dysprosium

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Related to Element 66: Element 56, Element 69, Element 68, Element 67, Element 89, Element 77, Element 99

dysprosium

(dĭsprō`zēəm) [Gr.,=hard to get at], metallic chemical element; symbol Dy; at. no. 66; at. wt. 162.500; m.p. 1,412°C;; b.p. 2,562°C;; sp. gr. 8.54 at 25°C;; valence+3. Dysprosium is a lustrous silvery metal; it is very soft and can be cut with a knife. It is in Group 3 of the periodic tableperiodic table,
chart of the elements arranged according to the periodic law discovered by Dmitri I. Mendeleev and revised by Henry G. J. Moseley. In the periodic table the elements are arranged in columns and rows according to increasing atomic number (see the table entitled
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 and is a member of the lanthanide serieslanthanide series,
a series of metallic elements, included in the rare-earth metals, in Group 3 of the periodic table. Members of the series are often called lanthanides, although lanthanum (atomic number 57) is not always considered a member of the series.
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; all members of this series are rare-earth metalsrare-earth metals,
in chemistry, group of metals including those of the lanthanide series and actinide series and usually yttrium, sometimes scandium and thorium, and rarely zirconium. Promethium, which is not found in nature, is not usually considered a rare-earth metal.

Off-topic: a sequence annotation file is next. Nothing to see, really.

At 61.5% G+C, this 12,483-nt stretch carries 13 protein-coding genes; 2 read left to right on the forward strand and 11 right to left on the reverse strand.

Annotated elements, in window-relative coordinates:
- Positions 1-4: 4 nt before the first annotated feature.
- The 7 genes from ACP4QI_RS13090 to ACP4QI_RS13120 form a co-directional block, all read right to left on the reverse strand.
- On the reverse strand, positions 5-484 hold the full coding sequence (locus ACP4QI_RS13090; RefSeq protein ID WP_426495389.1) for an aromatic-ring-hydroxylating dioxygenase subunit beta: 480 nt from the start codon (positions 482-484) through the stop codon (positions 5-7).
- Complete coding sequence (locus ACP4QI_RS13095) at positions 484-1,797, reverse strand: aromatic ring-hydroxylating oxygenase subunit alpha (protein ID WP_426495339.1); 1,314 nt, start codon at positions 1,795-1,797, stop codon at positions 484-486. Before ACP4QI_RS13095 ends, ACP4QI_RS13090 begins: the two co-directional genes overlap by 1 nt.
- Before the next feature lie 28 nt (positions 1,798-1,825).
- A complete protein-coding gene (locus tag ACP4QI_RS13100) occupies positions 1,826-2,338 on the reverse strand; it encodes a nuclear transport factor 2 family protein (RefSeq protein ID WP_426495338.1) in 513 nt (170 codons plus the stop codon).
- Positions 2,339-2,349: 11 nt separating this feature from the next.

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 and resemble one another in their chemical properties. Dysprosium is stable in air at room temperature. It dissolves in both dilute and concentrated mineral acids; forms a white oxide known as dysprosia; and, with other elements, forms several brightly colored salts. It is commonly found with other rare-earth metals in several minerals, including gadolinite and euxenite. Dysprosium and its compounds are among the most highly susceptible to magnetization of all substances and are used in special magnetic alloys. A cermet of dysprosium oxide and nickel is used in nuclear reactor control rods. Dysprosium is used with argon in mercury-vapor lamps to give a higher light output and balance the color spectrum. Although dysprosium was discovered (but not isolated) in 1886 by P. E. Lecoq de Boisbaudran, a French chemist, it did not become available in relatively pure form until the 1950s.

dysprosium

[dis′prō·zē·əm]
(chemistry)
A metallic rare-earth element, symbol Dy, atomic number 66, atomic weight 162.50.

dysprosium

a soft silvery-white metallic element of the lanthanide series: used in laser materials and as a neutron absorber in nuclear control rods. Symbol: Dy; atomic no.: 66; atomic wt.: 162.50; valency: 3; relative density: 8.551; melting pt.: 1412?C; boiling pt.: 2567?C